Hope vs. Optimism


 I recently came across some old class notes with the heading: hope vs. optimism.

Are hope and optimism the same?  Or do they differ?  If so, how?

My notes tell me that optimism means “everything will work out okay.”  To me, this means that an illness will be cured, a broken relationship reconciled, or the jobless employed.  In other words, the external circumstances of life will be fixed, somehow.

Hope, my notes tell me, is different.  Hope goes deeper.  Though not everything will evolve as I want, hope teaches me that I can trust the process.  The image is that of a dimming wick: things are changing, loss is real, but a light still flickers.  I may not have chosen this loss or difficult circumstance, but perhaps I can learn something, gain insight, and mature into greater wholeness through these changes.  I may even discover some blessings–perhaps not right away, but eventually.

There have been times in my life when I clung desperately to optimism.  I held on tightly, just waiting for “everything to work out okay.”  It was as though I held my breath, trying to control an outcome by doing so!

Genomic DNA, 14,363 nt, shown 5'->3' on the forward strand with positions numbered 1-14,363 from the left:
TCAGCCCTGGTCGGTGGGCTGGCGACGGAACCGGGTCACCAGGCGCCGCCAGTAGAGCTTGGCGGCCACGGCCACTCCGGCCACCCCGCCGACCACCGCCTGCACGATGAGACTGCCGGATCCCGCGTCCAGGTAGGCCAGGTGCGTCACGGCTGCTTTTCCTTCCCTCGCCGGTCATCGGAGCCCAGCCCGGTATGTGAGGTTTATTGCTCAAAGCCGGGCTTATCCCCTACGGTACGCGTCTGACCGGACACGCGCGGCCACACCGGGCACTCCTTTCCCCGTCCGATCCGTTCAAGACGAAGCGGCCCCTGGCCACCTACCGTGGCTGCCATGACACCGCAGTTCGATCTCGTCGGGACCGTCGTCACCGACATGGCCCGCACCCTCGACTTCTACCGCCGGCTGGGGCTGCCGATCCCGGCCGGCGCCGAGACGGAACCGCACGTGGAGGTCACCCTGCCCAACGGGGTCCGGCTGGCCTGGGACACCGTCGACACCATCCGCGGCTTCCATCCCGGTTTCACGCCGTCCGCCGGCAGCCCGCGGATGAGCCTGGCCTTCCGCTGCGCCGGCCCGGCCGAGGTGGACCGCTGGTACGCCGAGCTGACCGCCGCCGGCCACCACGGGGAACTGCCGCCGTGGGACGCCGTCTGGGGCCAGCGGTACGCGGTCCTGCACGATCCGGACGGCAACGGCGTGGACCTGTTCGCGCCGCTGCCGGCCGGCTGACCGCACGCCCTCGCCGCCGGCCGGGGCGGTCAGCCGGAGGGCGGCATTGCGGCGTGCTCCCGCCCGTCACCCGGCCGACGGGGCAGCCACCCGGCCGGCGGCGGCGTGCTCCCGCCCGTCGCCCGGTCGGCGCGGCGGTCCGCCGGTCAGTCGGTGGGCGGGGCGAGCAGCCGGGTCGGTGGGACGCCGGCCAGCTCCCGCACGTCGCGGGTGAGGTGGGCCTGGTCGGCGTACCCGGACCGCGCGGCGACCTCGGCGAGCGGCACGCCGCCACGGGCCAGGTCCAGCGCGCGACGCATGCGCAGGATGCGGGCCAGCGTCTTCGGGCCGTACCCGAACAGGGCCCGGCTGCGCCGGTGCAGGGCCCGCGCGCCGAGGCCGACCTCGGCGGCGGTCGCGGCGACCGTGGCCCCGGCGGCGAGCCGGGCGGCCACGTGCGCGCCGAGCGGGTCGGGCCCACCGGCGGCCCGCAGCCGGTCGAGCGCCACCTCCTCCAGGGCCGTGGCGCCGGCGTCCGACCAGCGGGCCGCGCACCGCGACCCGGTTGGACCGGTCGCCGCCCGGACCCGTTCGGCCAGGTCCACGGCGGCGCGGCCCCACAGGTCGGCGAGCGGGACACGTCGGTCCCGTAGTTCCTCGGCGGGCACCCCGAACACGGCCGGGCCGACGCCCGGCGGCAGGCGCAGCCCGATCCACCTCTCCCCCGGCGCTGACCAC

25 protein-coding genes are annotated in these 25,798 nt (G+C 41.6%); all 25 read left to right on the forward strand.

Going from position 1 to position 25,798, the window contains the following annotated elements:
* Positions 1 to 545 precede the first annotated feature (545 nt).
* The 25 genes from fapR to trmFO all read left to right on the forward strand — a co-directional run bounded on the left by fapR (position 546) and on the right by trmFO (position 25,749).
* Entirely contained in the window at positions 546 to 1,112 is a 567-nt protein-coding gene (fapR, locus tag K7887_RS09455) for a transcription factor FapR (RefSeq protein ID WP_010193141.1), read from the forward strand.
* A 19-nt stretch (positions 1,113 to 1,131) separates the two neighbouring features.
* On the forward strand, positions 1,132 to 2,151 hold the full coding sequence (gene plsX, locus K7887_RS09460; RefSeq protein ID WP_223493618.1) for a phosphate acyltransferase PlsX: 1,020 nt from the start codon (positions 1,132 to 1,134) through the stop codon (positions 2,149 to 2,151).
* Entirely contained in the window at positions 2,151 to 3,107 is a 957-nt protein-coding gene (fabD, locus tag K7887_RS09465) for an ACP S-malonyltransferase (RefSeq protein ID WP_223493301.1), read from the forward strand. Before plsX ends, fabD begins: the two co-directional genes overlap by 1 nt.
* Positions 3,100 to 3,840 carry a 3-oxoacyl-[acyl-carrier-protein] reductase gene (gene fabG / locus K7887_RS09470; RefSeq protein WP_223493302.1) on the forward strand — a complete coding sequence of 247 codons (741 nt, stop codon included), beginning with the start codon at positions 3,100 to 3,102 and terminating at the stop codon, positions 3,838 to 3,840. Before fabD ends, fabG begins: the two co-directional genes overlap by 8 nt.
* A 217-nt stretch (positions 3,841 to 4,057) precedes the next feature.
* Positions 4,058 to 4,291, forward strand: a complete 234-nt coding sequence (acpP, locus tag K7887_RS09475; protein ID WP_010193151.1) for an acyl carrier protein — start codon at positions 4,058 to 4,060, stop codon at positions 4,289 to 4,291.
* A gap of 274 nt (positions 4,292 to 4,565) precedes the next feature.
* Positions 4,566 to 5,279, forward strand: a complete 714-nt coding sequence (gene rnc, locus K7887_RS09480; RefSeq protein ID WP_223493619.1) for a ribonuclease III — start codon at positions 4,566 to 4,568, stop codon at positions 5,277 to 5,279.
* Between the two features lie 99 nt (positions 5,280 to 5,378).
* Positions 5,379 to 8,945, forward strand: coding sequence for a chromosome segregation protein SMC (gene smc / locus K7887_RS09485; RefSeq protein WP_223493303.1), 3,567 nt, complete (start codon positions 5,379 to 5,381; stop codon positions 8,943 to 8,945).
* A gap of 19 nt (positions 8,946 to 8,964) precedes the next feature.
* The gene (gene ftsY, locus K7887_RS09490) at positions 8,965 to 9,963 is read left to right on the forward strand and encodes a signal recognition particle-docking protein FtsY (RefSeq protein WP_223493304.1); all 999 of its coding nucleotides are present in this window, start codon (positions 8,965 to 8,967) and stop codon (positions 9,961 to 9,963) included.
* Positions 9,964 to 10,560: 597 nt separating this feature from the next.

But when things didn’t work out as I had wanted, I had to make a choice.  I could continue to hang on, usually with great fear and pain, or I could let go and embrace the life that was waiting for me.

This process of moving from optimism to hope is not easy for me.  I’m really good at holding on too tightly and too long to a situation that begs for release.  What is life-giving, I’ve learned, is to understand that when aspirations or desired outcomes no longer serve me or others, I must let go, trust the process of change, and open myself into the light—and lightness—of hope.  And who knows—I may be amazed with the surprises and blessings it brings.

How do you view the difference between optimism and hope?

“The hope that is left after all your hopes are gone–

that is pure hope, rooted in the heart.”

–David Steindl-Rast

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